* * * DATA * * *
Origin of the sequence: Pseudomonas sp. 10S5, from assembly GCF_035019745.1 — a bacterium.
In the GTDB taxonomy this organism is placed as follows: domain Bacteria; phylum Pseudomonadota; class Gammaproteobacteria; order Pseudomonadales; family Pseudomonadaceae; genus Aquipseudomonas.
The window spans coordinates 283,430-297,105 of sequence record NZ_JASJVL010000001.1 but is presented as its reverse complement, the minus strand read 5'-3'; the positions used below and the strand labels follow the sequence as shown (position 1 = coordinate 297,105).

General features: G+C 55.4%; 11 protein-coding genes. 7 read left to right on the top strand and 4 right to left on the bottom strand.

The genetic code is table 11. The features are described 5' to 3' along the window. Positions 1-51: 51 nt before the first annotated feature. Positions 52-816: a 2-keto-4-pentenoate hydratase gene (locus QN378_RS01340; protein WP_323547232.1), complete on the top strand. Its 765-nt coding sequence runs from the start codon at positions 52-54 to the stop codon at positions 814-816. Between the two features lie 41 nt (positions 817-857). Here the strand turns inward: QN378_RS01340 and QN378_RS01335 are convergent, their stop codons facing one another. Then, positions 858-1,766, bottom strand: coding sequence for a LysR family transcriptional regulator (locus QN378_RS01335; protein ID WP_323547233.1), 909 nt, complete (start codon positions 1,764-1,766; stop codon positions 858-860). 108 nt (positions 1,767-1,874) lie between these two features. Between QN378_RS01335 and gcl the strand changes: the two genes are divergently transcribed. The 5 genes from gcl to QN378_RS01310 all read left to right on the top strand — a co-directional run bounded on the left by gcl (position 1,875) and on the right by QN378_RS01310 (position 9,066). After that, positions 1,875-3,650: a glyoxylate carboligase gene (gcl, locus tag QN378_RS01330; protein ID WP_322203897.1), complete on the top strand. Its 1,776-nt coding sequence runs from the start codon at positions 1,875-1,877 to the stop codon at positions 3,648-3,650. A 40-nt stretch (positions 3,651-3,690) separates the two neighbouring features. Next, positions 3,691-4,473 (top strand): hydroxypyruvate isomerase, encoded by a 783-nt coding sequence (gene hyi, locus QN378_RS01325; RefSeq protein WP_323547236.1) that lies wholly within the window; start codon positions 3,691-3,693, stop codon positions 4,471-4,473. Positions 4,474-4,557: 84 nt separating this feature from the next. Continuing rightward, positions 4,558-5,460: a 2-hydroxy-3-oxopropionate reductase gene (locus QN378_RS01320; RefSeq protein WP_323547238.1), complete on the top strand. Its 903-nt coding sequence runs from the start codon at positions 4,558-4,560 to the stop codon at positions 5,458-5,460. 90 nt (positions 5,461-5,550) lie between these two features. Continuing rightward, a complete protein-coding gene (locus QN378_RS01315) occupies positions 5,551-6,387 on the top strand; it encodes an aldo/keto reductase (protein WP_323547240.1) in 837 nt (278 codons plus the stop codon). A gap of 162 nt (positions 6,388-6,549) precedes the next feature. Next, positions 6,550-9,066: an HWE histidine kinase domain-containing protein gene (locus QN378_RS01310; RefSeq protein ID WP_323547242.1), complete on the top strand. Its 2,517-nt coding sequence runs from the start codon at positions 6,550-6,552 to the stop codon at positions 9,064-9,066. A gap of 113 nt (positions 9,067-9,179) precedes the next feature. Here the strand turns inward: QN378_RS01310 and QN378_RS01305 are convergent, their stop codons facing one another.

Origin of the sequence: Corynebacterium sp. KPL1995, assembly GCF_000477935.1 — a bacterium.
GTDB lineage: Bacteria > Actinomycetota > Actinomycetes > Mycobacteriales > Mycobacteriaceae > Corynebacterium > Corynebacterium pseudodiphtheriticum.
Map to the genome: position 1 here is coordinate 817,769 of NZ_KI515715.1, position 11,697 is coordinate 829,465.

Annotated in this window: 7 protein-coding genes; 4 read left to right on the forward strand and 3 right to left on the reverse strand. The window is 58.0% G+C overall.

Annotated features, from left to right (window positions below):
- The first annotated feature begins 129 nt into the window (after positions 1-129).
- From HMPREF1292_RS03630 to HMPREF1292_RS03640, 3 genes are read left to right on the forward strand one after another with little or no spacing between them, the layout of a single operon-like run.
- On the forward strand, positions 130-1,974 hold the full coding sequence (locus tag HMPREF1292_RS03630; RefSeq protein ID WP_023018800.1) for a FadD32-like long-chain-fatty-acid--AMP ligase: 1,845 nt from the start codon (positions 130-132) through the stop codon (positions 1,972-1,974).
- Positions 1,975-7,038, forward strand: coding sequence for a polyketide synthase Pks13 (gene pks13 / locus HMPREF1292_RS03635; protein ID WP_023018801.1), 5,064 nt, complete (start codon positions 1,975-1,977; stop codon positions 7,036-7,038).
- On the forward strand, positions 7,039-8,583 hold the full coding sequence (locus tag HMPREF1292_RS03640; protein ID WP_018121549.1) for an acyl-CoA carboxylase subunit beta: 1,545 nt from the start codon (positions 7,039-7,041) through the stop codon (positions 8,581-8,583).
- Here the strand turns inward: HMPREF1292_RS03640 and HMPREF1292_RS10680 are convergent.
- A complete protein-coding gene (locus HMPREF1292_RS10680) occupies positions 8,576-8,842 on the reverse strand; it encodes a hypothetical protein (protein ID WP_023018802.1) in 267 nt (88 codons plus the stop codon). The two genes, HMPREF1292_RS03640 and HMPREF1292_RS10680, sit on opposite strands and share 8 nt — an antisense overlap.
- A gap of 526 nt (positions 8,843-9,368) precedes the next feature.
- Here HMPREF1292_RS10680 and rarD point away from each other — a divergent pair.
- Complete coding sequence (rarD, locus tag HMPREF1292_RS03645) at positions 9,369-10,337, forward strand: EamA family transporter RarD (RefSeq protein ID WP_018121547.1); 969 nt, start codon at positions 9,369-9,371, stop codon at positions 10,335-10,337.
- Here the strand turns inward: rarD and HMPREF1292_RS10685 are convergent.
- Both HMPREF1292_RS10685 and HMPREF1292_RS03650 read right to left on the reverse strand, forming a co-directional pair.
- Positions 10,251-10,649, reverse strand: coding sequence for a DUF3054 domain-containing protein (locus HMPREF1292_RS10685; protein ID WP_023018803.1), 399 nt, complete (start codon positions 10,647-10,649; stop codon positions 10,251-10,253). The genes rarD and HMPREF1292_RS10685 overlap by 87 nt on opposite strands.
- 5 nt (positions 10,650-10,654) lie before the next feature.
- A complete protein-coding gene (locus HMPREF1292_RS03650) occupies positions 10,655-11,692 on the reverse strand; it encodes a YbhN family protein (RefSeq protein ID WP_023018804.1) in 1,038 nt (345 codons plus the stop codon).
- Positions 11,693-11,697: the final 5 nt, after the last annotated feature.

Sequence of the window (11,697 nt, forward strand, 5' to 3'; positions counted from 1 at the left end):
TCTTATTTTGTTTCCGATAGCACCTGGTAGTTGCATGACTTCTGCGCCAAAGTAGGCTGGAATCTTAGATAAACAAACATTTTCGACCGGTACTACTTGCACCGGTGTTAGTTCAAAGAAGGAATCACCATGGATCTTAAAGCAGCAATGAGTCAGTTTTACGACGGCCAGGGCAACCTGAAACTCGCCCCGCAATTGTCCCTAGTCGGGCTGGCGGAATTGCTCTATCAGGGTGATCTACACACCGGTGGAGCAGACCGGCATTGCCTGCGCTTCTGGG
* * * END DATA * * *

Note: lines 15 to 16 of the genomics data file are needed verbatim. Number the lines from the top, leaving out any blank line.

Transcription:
- On the forward strand, positions 7,039-8,583 hold the full coding sequence (locus tag HMPREF1292_RS03640; protein ID WP_018121549.1) for an acyl-CoA carboxylase subunit beta: 1,545 nt from the start codon (positions 7,039-7,041) through the stop codon (positions 8,581-8,583).
- Here the strand turns inward: HMPREF1292_RS03640 and HMPREF1292_RS10680 are convergent.